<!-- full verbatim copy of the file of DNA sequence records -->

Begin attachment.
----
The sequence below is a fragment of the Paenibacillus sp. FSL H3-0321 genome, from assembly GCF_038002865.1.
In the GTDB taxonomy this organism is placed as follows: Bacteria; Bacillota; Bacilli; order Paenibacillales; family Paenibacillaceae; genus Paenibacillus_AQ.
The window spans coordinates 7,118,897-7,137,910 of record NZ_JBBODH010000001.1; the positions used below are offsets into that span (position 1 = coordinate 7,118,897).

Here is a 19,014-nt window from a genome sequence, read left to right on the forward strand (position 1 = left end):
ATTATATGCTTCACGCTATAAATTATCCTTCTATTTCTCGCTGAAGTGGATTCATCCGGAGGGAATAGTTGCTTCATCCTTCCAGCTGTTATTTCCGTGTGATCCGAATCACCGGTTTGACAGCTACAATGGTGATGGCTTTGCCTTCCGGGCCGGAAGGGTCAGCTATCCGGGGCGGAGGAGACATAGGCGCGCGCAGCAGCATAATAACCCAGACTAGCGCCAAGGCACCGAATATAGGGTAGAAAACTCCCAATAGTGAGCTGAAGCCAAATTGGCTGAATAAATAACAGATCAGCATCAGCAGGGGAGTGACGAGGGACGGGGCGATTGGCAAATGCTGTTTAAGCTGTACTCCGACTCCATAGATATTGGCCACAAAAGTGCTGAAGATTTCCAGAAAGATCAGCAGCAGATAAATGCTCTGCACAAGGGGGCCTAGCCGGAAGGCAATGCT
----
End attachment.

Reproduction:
The sequence below is a fragment of the Paenibacillus sp. FSL H3-0321 genome, from assembly GCF_038002865.1.
In the GTDB taxonomy this organism is placed as follows: Bacteria; Bacillota; Bacilli; order Paenibacillales; family Paenibacillaceae; genus Paenibacillus_AQ.
The window spans coordinates 7,118,897-7,137,910 of record NZ_JBBODH010000001.1; the positions used below are offsets into that span (position 1 = coordinate 7,118,897).

Here is a 19,014-nt window from a genome sequence, read left to right on the forward strand (position 1 = left end):
ATTATATGCTTCACGCTATAAATTATCCTTCTATTTCTCGCTGAAGTGGATTCATCCGGAGGGAATAGTTGCTTCATCCTTCCAGCTGTTATTTCCGTGTGATCCGAATCACCGGTTTGACAGCTACAATGGTGATGGCTTTGCCTTCCGGGCCGGAAGGGTCAGCTATCCGGGGCGGAGGAGACATAGGCGCGCGCAGCAGCATAATAACCCAGACTAGCGCCAAGGCACCGAATATAGGGTAGAAAACTCCCAATAGTGAGCTGAAGCCAAATTGGCTGAATAAATAACAGATCAGCATCAGCAGGGGAGTGACGAGGGACGGGGCGATTGGCAAATGCTGTTTAAGCTGTACTCCGACTCCATAGATATTGGCCACAAAAGTGCTGAAGATTTCCAGAAAGATCAGCAGCAGATAAATGCTCTGCACAAGGGGGCCTAGCCGGAAGGCAATGCT